Guest post by Tahlia Newland
The advent of ebooks and print-on-demand technology have revolutionised publishing. For the first time ever, it is relatively cheap and easy for anyone to publish a book. That is wonderful news for the authors with excellent stories who just missed out on getting a publishing deal. Such authors can now take their books directly to their readers; and if they have a professional attitude, get the help they need, and follow the exact same steps as those taken by a traditional publishing house, their book can be as good as anything put out by a mainstream publisher.
In that scenario the reader gains access to many great books that they would never otherwise see, sometimes for no other reason than that the time wasn't right when the author approached a publisher. Books for niche markets appear, books that would have been rejected as simply not in fashion, or as only relevant to a small number of readers. The big publishers can't afford to take risks, but authors can and will, and the result can be new and exciting literary movements. That's the good news.
The bad news is that if authors publish just because they can, without due consideration as to whether or not their book is worth publishing, or if they aren't well-educated and diligent in following due process, their product could be substandard, and there is nothing to warn the readers. Instead of getting a wider range of excellent books, the reader could face an overwhelming array of poorly conceived and executed ones.
In reality, both exist side by side, and since you really can't tell a book by its cover, if you buy a self-published book without due research you risk getting a bad one. On the other hand, if you refuse to buy self-published books you miss out on the many gems available at bargain prices.
Mainstream publishers were called the 'gatekeepers' because they kept the dross out of the book market. In that climate, readers could be confident that anything they bought would be a decent story and properly edited and produced. Now that anyone can publish a book, that assurance is no longer there. This is a dilemma for readers. How do they make sure they don't waste their money and time on an inferior product?
Readers don't want someone to tell them what they can or cannot read, but they also don't want to have to try to work out if a book is of a professional standard or not before they buy it. The gatekeepers aren't gone, but the fence has gone, and if readers are to make the most of the influx of new reading material without choking in the flotsam, they need someone to point them in the right direction. It's not always the best books that float, either; many excellent ones drown due to lack of marketing skills and advertising budget, and some poor quality books float simply because their author knows how to market.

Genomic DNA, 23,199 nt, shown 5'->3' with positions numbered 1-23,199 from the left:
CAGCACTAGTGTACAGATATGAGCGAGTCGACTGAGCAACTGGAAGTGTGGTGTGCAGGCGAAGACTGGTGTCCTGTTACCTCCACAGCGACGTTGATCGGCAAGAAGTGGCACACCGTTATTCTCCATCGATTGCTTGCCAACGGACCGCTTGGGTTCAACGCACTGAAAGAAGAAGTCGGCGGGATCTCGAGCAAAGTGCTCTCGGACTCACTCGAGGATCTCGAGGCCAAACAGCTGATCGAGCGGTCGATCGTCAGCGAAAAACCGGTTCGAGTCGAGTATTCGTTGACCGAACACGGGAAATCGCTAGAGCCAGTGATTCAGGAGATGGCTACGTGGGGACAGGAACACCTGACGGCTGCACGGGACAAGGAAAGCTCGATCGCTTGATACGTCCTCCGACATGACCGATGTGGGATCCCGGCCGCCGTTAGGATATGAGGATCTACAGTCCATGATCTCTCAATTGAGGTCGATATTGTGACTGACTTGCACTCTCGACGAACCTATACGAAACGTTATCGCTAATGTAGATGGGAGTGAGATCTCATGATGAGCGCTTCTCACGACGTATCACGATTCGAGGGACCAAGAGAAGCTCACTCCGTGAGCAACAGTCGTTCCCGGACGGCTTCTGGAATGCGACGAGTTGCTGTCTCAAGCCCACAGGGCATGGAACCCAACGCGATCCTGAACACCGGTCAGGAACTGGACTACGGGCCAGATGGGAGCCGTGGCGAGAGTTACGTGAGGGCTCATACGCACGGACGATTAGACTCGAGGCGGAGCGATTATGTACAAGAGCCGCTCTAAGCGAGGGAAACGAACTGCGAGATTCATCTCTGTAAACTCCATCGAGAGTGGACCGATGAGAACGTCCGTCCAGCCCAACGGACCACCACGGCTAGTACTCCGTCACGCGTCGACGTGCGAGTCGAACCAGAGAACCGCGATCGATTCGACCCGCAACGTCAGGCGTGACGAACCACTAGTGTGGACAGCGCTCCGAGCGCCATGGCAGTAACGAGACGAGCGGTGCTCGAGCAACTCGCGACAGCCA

In this climate, book review sites are vital, especially ones like Goodreads that show a wide variety of reader opinion, but even more important are reviews by people with qualifications in writing and editing. These are the people who know what makes good writing and can evaluate the craftsmanship of a book. Following their recommendations will save us from buying substandard books. This is the role of the Awesome Indies site. You may not necessarily like books listed on the site, but you can be sure that they are well-written and produced.
The Awesome Indies only lists books that reviewers with professional writing or editing qualifications have approved as meeting the same standards as those published by mainstream publishers. If you want to browse for the best Indie books, this is the place to do it. It’s kind of like a quality Indie book store.
Here is a quote from one reader that sums up how readers are responding to the site.
I found your site, its aims and professional approach not only impressed but also enthused [me]. Here, it appeared, I’d found a genuinely credible arbiter, a respected winnower of wheat from chaff. Clive S. Johnson http://www.flyingferrets.com
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About the author
Tahlia writes contemporary fantasy and magical realism with a metaphysical twist for both adults and young adults. She likes stories that are inspiring & empowering and that question the nature of reality, mind and perception. She has published several works of fiction, all awarded the Awesome Indies Seal of Approval. Her most popular books are You Can’t Shatter Me and Lethal Inheritance.
Tahlia is an avid reader, a respected book reviewer, an extremely casual high school teacher, and an occasional mask-maker. After scripting and performing in Visual Theatre shows for 20 years, she is now a bone-fide expatriate of the performing arts. She lives in an Australian rainforest, is married with a teenage daughter and loves cats, but she doesn’t have one because they eat native birds.